The face of accessible fashion

The face of accessible fashion

Grace Stratton, the woman behind new online accessible fashion shopping platform All is For All.

By Carolyn Enting

When you meet Grace Stratton it’s instantly apparent why this remarkable young woman was a 2017 Young New Zealander of the Year nominee and has been welcomed by the New Zealand fashion community.

Inspiring, charismatic, articulate, confident and clever as well as stylish, the law student and fashion fan held the room captive at the All Is For All: The Accessible Fashion Revolution presentation as part of inaugural Fashion in Focus event at Showroom 22, Auckland on March 20.

Stratton, 20, is the woman behind All is for All, a new online shopping platform that caters to all, including those with a disability.

When she blogged at New Zealand Fashion Week 2017, she covered the event from the perspective of a fashionista in a wheelchair. As a lifelong wheelchair user and follower of fashion, she also found online shopping frustrating because garment descriptions carried way too little information, so she’s done something about it.

“I bought a pair of pants online only to find out they had a clasp and a zip at the back in a really awkward place and a tie. So if I wanted to wear those pants I’d have to ask my Mum and Dad to help me put them on,” says Stratton. “I started to think about how we could foster independence of disabled people. There is this image that disabled people are dependent and need help, but we don’t. We only actually need your help when we’re in spaces and situations that are not designed with us in mind. So if we can provide more information about that garment, then I will be independent.”

Items posted on All is For All come with detailed descriptions, such as if there are domes on the back pockets (these can be uncomfortable if you sit in a wheelchair); photographs of a how a garment looks when you are sitting (very important); zip placement (good to know as that can often be the difference between dressing yourself and having someone help you do it).

“We’re not asking designers to change their designs, nor do we claim to have all the answers,” says Stratton. “We’re starting with New Zealand fashion and from there inviting and supporting all industries to look at their online presence from an accessibility angle.”

Wearing a fashionable two-piece Ruby pinstripe pant suit at the All is for All launch, Stratton shared that she’s never felt like she was unable to do anything. “I just had to figure out a different way of doing those things”.

With All is For All – believed to be a world first – she has done just that by presenting an online shopping site that simply provides the missing details.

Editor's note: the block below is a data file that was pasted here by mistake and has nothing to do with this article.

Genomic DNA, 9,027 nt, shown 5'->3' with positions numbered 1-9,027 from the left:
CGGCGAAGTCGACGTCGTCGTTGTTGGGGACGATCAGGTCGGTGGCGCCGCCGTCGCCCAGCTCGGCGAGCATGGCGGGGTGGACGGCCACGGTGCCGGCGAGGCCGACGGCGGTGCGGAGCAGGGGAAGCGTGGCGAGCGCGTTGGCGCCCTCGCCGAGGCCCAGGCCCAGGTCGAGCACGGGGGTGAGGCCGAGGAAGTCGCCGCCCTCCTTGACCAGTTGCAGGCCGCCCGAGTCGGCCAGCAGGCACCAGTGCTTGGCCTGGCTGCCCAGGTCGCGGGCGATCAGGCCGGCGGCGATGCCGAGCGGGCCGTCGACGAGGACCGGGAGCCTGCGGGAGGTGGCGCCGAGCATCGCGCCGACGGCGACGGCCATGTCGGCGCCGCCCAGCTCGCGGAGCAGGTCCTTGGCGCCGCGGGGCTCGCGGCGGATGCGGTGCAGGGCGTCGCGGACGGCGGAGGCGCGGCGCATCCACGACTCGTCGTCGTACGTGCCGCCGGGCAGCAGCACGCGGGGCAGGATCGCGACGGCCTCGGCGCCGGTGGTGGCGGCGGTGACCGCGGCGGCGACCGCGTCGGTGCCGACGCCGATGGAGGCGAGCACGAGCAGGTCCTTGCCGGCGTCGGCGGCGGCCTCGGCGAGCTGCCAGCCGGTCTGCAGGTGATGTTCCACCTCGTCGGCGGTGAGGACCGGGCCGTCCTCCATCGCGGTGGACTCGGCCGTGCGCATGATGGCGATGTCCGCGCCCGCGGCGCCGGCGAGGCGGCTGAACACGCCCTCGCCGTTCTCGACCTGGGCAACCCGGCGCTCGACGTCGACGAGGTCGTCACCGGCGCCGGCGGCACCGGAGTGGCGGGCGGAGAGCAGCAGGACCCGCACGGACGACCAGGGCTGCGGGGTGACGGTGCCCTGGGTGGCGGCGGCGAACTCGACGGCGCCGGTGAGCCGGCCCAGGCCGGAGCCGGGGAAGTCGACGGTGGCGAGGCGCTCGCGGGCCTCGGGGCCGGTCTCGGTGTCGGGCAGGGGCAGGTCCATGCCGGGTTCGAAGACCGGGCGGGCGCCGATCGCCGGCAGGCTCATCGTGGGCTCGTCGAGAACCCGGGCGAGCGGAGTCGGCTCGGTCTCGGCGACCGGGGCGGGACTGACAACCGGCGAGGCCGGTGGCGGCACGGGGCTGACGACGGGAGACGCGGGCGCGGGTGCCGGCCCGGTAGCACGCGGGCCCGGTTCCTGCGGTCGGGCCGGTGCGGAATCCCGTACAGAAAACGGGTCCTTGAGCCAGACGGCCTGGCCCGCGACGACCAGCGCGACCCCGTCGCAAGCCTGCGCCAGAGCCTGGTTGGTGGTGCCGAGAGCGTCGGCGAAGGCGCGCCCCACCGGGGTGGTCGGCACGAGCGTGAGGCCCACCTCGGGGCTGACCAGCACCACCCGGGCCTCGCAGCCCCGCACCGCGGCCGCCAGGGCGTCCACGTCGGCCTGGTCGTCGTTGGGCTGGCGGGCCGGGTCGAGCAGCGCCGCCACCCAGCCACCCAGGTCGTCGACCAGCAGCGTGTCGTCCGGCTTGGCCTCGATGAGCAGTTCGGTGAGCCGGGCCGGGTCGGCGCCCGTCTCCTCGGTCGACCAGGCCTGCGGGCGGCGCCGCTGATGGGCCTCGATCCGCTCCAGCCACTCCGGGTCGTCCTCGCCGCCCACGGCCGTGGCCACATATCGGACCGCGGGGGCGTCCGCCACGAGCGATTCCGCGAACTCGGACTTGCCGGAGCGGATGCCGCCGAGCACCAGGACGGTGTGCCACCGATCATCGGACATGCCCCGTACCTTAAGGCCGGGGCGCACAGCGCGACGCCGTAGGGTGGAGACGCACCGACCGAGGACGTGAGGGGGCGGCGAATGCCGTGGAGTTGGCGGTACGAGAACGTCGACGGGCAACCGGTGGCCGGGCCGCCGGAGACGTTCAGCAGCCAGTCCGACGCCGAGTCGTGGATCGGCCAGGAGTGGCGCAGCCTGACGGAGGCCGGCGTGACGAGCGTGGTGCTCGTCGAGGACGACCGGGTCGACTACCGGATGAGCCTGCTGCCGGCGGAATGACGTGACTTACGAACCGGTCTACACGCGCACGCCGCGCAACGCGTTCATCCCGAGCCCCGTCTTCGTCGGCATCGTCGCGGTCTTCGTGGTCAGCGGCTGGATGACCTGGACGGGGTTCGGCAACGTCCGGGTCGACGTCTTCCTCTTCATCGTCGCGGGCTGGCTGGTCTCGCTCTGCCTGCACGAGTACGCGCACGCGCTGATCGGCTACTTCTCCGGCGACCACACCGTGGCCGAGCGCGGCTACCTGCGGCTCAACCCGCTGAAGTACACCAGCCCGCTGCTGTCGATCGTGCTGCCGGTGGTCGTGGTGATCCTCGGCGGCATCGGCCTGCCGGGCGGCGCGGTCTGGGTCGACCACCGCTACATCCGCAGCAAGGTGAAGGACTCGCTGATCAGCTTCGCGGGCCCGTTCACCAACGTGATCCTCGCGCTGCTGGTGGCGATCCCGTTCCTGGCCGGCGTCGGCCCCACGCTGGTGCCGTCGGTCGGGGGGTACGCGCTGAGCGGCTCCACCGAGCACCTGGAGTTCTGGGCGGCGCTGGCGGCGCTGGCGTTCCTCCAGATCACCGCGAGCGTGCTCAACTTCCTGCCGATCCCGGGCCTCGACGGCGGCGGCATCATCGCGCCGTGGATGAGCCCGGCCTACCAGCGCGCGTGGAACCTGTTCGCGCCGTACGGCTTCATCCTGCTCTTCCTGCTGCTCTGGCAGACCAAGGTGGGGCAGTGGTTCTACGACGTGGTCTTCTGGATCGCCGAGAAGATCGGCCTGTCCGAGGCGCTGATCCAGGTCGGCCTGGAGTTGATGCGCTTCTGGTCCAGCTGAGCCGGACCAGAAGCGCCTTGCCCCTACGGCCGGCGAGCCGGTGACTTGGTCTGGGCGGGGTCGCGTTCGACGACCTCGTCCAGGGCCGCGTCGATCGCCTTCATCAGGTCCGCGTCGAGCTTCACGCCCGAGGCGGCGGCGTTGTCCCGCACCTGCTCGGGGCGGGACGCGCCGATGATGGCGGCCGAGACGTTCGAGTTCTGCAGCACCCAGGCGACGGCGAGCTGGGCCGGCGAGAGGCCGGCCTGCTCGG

Garments are presented on models with access needs (along-side able-bodied models); with detailed garment descriptions and a custom built search engine, which address different access needs.

Model Sophie wears Ingrid Starnes

All is For All is starting by addressing only some access needs and will work directly with the disability community to implement further accessible technology. By taking a human-centred approach to their web design, AIFA hopes to create the best online experience possible for the disability community, whose voice is not often heard.

All is For All has been created with the help of Angela Bevan from global communications firm SweeneyVesty. The launch was hosted by fashion and lifestyle PR agency Showroom 22. Speakers included The Lucy Foundation co-founder Robbie Francis, Imogen Zino, Red Nicolson and (via video) Grace Jun from New York’s Parsons School of Design, who spoke to her work with Open Style Lab, an MIT-funded project which facilitates accessible design.

The New Zealand designers who are All is For All’s initial partners include Zambesi, Working Style, Wynn Hamlyn, Stolen Girlfriends Club, Penny Sage and Ruby with others soon to be announced.

Model Ripu wears Stolen Girlfriends Club

“When I started looking at accessibility in fashion as it stands I thought why should I not have Kate Sylvester or Karen Walker? Why should my wheelchair make me any less valid as a consumer. Providing more information about [the garments] means disabled people have equal access to those garments,” says Stratton.

“One in four people in New Zealand have an access need and every time you incorporate someone with a disability, you are talking to at least one person out of four. Disabled people are valid and important consumers and accessible fashion doesn’t mean that fashion has to change.”


All is For All

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